Saturday, September 6, 2014



Washington, D.C. (JFK+50) Fifty-one years ago today, September 6, 1963, President John F. Kennedy presented the Distinguished Service Medal to Air Force General Emmett O'Donnell* in the Rose Garden at the White House.

President Kennedy said...

"We wish to honor one of the most distinguished careers in the history of the United States Air Force.

General O'Donnell (has) a distinguished record in WWII...and in the Korean war.  The Pacific has been his home, and the air over the Pacific has been, in a sense, his domain.

The country is most indebted to him.  General we are glad to have you here, and we thank you."

General Emmett O'Donnell, Jr.
Photo by W. A. Skelton (1959)
NARA Image

*General Emmett E. "Rosie" O'Donnell, Jr. (1906-1971) was born in Brooklyn, NY and graduated from the United States Military Academy in 1928.  

He began his military career the following year, led the 1st B-29 attack on Tokyo in WWII and was Commander in Chief of the Pacific Air Forces from 1959-1963. 

The General was awarded the Distinguished Service Cross, the Silver Star, the Legion of Merit, the Distinguished Flying Cross and the Air Medal.


"The Public Papers of the Presidents of the United States, John F. Kennedy, 1963," United States Government Printing Office, Washington, 1964.


Buffalo, New York (JFK+50) 113 years ago today, September 6, 1901, President William McKinley was shot as he was shaking hands with the public in the Temple of Music at the Pan American Exposition here in Buffalo.

The President had been shaking hands for about 10 minutes when the would-be assassin fired twice at point blank range.  The man, who was taken into custody immediately after the shooting, was identified as an anarchist named Leon Czolgosz.

President McKinley Is Shot
Sketch by T. Dart Walker (1905)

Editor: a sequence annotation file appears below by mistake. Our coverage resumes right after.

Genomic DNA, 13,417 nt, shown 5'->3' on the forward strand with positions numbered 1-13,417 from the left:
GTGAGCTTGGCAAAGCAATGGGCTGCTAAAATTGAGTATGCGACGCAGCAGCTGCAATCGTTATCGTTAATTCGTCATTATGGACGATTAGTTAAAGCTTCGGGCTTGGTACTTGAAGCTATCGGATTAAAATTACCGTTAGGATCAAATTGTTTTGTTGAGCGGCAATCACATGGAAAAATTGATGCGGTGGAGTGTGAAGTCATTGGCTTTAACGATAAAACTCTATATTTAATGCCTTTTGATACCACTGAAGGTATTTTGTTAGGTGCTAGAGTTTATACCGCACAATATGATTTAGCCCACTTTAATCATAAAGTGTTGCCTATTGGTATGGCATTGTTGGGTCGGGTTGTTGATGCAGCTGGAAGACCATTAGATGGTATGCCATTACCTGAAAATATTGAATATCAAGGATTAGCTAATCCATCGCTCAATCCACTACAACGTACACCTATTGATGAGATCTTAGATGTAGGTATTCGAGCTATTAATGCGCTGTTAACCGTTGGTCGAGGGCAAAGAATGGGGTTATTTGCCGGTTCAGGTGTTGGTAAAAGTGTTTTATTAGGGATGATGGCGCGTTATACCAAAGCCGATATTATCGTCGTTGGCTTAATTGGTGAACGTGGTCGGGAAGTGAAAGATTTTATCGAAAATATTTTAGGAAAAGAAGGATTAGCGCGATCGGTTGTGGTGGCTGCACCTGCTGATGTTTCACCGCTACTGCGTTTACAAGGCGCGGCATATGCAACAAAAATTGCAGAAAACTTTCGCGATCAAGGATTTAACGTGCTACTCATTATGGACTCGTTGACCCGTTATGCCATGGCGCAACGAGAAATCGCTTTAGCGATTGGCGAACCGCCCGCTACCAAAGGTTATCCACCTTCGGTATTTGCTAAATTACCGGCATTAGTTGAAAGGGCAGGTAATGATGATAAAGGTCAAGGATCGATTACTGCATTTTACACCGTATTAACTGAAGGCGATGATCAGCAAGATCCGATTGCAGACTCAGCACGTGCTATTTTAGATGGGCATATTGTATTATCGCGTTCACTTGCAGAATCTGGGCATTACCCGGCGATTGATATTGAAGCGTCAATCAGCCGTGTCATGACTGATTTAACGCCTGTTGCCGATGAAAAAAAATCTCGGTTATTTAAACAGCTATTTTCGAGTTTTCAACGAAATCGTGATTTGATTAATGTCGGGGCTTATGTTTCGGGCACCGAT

Czolgosz, who stood in a long reception line,  had concealed a pistol under a handkerchief wrapped around his hand as if bandaged.

It was 4:07 p.m. when he fired the pistol point blank at the President.  After the shooting, blood appeared on McKinley's shirt and he said..."Am I shot?"  

Mr. McKinley then told people around him..."My wife, be careful about her. Don't let her know."

The President was taken to the hospital where doctors determined that one of the bullets caused a superficial wound while another bullet passed through the abdomen lodging in the back. Doctors were unable to locate or remove the second bullet.

When Czolgosz was asked why he had shot the President.  he answered... 

"I killed the President because I done my duty.  I didn't believe one man should have so much service and another man should have none."*

 Leon Czolgosz

McKinley's condition gradually improved but on September 12 it began to quickly deteriorate and the President died on September 14 at 2:15 a.m. The convicted assassin was electrocuted on October 29.

Temple of Music
Pan American Exposition
Buffalo, New York
Photo by C.D. Arnold


"To the Best of My Ability: The American Presidents," by James M. McPherson, Dorling Kindersley Publishing, Inc., New York, 2001.